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Getting Angry Can Harm Your Body

Angry
Angry driver screaming at someone in a traffic jam | Image by New Africa/Shutterstock

Recalling past experiences that evoke feelings of anger can negatively impact the ability of blood vessels to relax, which can result in restricted blood flow and may increase the risk of heart disease and stroke, according to a new study.

The study, published in May in the Journal of the American Heart Association, examined anger, anxiety, and sadness and their emotional impact on the heart.

“Impaired vascular function is linked to an increased risk of heart attack and stroke,” said Dr. Daichi Shimbo, professor of medicine at the Columbia University Irving Medical Center in New York City and lead author of the study, in a press release. “Observational studies have linked feelings of negative emotions with having a heart attack or other cardiovascular disease events. The most common negative emotion studied is anger, and there are fewer studies on anxiety and sadness, which have also been linked to heart attack risk.”

The 280 adult participants in the study were divided into four groups and assigned one of four eight-minute tasks.

The first group recalled a memory that made them angry; the second group recalled a memory of anxiety; the third group read a selected text that evoked feelings of sadness; and the fourth group repeatedly counted to 100 to achieve an “emotionally natural state.”

Researchers monitored the cells lining the participants’ blood vessels before they did the tasks and at several points after the tasks were completed. They looked for evidence of impaired blood vessel dilation, increased cell injury, and reduced cell repair capacity.

The task of recalling an event that made participants angry resulted in impaired blood vessel dilation, which lasted for approximately 40 minutes after the task was completed. The other tasks produced no changes in the participants’ blood vessel linings at any point.

“We saw that evoking an angered state led to blood vessel dysfunction, though we don’t yet understand what may cause these changes,” Shimbo said. “Investigation into the underlying links between anger and blood vessel dysfunction may help identify effective intervention targets for people at increased risk of cardiovascular events.”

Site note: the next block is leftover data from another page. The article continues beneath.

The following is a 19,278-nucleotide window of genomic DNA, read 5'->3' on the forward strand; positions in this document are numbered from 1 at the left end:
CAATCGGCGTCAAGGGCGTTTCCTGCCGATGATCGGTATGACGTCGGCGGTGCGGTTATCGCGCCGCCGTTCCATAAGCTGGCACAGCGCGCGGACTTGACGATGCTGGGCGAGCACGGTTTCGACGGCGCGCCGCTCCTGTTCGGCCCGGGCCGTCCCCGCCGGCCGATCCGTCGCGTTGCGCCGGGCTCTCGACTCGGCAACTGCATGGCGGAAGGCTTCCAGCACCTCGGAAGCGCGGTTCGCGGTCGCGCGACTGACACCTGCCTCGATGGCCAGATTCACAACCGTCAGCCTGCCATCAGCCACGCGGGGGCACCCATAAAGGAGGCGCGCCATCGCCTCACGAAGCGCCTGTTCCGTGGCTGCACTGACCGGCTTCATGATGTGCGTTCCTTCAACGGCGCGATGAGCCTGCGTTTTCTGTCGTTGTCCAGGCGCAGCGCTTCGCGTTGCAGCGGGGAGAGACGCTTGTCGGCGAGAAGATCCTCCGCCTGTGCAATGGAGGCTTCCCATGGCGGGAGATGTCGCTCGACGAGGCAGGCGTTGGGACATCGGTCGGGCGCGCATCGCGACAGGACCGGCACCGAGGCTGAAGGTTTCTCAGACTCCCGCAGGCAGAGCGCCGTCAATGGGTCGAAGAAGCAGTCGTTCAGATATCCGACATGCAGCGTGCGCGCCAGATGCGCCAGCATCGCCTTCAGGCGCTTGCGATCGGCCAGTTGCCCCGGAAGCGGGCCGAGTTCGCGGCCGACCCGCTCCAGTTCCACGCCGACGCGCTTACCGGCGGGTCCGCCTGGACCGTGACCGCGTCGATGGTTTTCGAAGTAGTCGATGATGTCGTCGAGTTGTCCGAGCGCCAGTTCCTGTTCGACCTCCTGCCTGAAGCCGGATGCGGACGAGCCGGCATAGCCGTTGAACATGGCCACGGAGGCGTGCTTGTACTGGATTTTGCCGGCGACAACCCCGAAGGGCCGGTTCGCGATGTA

“We speculate over time if you’re getting these chronic insults to your arteries because you get angry a lot, that will leave you at risk for having heart disease,” Shimbo told The Wall Street Journal.

Dr. Glenn Levine, who previously authored a 2021 American Heart Association statement on the mind-heart-body connection, said that the study adds to prior findings.

“This study adds nicely to the growing evidence base that mental well-being can affect cardiovascular health and that intense acute emotional states, such as anger or stress, may lead to cardiovascular events,” said Levine.

“For instance, we know that intense sadness or similar emotions are a common trigger for Takatsubo cardiomyopathy, and events such as earthquakes or even as a fan watching a world soccer match, which provoke stress, may lead to myocardial infarction and/or to arrhythmias,” he added.

“This current study very eloquently shows how anger can negatively impact vascular endothelial health and function, and we know [that] vascular endothelium, the lining of blood vessels, is a key player in myocardial ischemia and atherosclerotic heart disease. While not all the mechanisms on how psychological states and health impact cardiovascular health have been elucidated, this study clearly takes us one step closer to defining such mechanisms.”

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